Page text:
What others are saying about Beyond This Moment:

"Pull up a comfy armchair! The main and secondary characters in Beyond This Moment instantly become people to care about, and the plot twists will keep you turning pages long into the night. The themes of racial tolerance and second chances are as timely today as they were back in the early days of Colorado's history." -Romantic Times, 4 1/2 star review

"Tamera Alexander paints scenery with the written word, and makes characters, stories, and insights linger long after the book is read." --Cindy Woodsmall, New York Times bestselling author

"The characters are charming, engaging, and very realistic . . . a great story that will have readers quickly turning pages . . ."--The Romance Readers Connection

Tamera Alexander is a best-selling novelist whose deeply drawn characters, thought-provoking plots, and poignant prose resonate with readers. Having lived in Colorado for seventeen years, she and her husband now make their home in Nashville, Tennessee, where they enjoy life with their two college-age children and a precious--and precocious--silky terrier named Jack.

If you have a minute, you can visit Tamera's website ( and her blog. Or read an excerpt of Beyond This Moment. Click on "win" for a chance to win a copy of one of Tamera's books.

Sunday, April 05, 2009

The Changing World

Hubby and I were talking about communication in this Internet age and how easy it is for information to travel.

Do you know it used to take a decade for a book to cross a nation, a hundred years to cross a Continent?

In high school, a friend of mine traveled half way around the world to visit her dad in Australia. I remember thinking how incredible it was to travel so far. We had to communicate the old fashioned, snail mail way. I still have the stuff kola bear she brought me as a souvenir.

In the '80s, went to Australia twice. On the dawn of the information age, traveling to work on computers but only with my handy-dandy walkman to keep me company, I had to wake up at 4:00 a.m. to call work and check in, get help with problems.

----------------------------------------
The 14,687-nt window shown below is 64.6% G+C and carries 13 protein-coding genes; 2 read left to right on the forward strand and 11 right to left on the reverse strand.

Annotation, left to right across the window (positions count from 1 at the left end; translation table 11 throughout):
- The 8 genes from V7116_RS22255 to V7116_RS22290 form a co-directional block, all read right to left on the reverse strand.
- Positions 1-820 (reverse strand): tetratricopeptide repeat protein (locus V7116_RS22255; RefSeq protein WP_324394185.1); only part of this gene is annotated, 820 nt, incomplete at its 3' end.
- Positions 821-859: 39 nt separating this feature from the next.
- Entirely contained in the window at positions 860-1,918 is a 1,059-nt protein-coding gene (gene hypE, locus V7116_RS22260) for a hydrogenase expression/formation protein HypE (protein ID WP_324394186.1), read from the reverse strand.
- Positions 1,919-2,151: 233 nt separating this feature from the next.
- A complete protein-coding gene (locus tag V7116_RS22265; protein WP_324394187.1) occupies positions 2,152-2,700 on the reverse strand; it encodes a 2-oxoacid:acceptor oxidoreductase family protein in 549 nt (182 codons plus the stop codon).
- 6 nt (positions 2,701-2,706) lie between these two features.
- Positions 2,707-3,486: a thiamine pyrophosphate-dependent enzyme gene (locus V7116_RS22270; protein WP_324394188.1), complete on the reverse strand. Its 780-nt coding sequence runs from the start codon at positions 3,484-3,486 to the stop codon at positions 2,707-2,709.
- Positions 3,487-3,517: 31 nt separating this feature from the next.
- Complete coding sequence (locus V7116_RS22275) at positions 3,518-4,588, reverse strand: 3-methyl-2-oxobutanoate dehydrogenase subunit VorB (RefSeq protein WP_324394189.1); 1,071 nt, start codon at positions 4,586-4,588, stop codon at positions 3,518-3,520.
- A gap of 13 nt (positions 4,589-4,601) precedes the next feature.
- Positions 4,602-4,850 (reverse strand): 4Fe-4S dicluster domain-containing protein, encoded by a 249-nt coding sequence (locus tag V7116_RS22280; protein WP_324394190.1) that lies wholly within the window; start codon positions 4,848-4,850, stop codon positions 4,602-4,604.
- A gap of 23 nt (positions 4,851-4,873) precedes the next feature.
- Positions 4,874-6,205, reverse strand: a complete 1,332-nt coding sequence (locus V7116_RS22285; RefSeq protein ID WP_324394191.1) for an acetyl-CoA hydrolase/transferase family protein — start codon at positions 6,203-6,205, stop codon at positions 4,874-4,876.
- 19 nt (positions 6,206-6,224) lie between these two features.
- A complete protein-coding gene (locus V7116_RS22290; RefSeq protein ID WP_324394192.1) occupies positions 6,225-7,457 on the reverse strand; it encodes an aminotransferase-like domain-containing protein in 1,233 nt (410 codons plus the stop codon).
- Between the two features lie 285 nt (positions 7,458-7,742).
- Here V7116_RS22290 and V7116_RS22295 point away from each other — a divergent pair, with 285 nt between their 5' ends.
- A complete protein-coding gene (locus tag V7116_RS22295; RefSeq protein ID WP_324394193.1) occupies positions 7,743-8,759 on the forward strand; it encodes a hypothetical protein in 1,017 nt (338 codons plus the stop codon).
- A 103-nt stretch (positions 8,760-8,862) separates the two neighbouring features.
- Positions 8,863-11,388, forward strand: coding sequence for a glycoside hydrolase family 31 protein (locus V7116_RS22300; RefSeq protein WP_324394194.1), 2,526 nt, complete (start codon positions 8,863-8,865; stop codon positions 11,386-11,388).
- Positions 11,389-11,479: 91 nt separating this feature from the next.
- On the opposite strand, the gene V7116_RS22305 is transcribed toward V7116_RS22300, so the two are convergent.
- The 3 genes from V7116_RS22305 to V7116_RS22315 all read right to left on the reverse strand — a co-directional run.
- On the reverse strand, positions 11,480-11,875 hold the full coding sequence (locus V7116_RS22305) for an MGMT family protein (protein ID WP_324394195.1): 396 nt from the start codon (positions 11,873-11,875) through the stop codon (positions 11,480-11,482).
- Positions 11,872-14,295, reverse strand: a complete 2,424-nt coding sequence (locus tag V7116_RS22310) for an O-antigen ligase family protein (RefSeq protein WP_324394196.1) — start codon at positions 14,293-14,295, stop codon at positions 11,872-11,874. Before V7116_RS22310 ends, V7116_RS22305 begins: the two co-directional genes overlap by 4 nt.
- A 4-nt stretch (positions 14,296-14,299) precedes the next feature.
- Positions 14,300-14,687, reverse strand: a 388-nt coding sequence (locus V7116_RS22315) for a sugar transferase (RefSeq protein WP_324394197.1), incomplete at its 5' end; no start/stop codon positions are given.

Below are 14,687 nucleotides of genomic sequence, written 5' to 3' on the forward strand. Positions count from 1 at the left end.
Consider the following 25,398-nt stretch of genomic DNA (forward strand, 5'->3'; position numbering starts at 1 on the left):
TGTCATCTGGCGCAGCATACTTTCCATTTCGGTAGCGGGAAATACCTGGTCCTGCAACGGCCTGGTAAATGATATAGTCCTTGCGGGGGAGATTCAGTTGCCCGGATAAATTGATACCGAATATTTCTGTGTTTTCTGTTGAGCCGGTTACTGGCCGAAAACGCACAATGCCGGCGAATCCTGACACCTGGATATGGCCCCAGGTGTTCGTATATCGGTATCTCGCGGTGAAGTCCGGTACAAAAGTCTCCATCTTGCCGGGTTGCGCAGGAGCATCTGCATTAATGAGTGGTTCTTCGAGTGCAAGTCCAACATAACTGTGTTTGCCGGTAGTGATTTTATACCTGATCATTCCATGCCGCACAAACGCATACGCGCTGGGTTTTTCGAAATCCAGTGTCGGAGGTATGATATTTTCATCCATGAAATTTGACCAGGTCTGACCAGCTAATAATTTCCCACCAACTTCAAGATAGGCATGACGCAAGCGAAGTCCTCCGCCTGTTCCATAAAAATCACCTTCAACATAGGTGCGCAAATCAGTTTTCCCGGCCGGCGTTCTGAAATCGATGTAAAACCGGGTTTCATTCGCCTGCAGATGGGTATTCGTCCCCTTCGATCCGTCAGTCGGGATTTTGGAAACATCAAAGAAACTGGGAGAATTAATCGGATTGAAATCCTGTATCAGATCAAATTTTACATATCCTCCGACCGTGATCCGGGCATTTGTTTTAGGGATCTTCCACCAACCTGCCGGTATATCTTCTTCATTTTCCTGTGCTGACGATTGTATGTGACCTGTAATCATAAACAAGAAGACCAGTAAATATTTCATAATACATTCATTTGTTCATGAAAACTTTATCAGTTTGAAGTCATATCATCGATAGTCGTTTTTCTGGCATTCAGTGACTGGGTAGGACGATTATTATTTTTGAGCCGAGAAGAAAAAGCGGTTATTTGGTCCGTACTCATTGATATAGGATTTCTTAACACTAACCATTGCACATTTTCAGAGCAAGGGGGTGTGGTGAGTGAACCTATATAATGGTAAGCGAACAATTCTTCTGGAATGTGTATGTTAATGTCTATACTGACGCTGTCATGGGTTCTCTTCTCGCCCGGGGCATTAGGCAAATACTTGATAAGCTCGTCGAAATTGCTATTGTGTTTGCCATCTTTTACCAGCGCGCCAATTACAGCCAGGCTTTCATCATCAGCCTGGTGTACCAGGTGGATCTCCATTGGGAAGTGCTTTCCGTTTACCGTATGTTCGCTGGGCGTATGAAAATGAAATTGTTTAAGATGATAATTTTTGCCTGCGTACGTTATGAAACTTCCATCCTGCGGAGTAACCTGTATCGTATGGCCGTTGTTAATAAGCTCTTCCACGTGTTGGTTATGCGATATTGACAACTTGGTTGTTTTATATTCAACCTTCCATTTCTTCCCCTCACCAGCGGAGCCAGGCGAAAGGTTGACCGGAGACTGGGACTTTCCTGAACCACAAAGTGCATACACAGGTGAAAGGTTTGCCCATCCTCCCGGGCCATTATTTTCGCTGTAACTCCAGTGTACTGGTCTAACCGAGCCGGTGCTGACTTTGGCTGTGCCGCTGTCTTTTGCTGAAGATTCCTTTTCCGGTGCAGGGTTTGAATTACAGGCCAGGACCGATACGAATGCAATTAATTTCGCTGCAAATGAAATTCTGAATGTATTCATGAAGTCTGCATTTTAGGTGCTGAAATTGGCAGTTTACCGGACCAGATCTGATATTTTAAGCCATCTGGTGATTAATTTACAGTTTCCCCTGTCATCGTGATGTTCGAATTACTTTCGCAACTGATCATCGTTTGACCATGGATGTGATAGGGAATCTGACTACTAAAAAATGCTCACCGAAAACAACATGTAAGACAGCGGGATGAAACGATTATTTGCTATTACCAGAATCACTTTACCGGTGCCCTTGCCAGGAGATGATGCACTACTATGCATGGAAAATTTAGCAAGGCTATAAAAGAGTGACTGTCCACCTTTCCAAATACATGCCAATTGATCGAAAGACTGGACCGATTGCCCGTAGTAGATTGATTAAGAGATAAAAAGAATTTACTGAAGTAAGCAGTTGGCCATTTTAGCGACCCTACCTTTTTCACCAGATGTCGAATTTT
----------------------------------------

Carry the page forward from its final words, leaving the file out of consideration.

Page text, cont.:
Now I chat instantaneously to one of my good friends, book reviewer, Rel, who lives Down Under.

What a glorious way to spread the Good News of Jesus. Information on Him is readily available in cyberspace. There's almost no excuse any more.

Even if you don't believe in Him, you owe it to yourself to investigate. How can you not when Jesus is a Google away?

Makes me wonder what God is up to in this hour of history.

Recently a bunch of my family members got on Facebook. It's been fun catching up with cousins I haven't seen in years.

What about you? How has cyberspace changed your world? Good or bad?

Friday, April 03, 2009

Michael Hyatt, Thomas Nelson's CEO

Through Mike's blog, I listened to his talking on blogging at a conference he attended. I was so jazzed and energized by his insight, thrilled I'd had some of the same experience and thoughts, motivated to keep my blog going.

I'm having a web site redesign and was actually thinking of backing off of blogging. But, I'd recently started rethinking my position and Mike pushed me back into line.

If you're a writer, it's such a great way to stay in touch with readers and help the public understand who you are.

One of the points Mike makes in his talk is how we are such a voyeuristic society. So true. We want to know what's going in with people, inside their hearts and minds, what makes them unique.

It's what makes great characters in our stories.

The other point Mike makes that I applaud is our uniqueness. No one has my unique life experiences, thoughts, feelings, desires, relationships. While we are all similar, we are all uniquely created by the Divine and there is no one on the earth like "you."

Let's hear from you.

So, check out Mike's blog. If nothing else, he's articulate and engaging.

What about you? Do you blog? Why? Has it worked for you? What are some of your favorite blogs?

Thursday, April 02, 2009

The last of Fire Dweller

Tonight is our last Fire Dweller prayer and worship meeting. Six and a half years ago, four youth pastors gathered after an amazing summer conference and said, "We have to do what He's calling us to do."


The meetings began in our living room, stuffed with teens and young adults, the tangible and sensory presence of God filling our living room.

I remember being in tears within minutes of prayer starting, or inhaling the spicy fragrance of my King.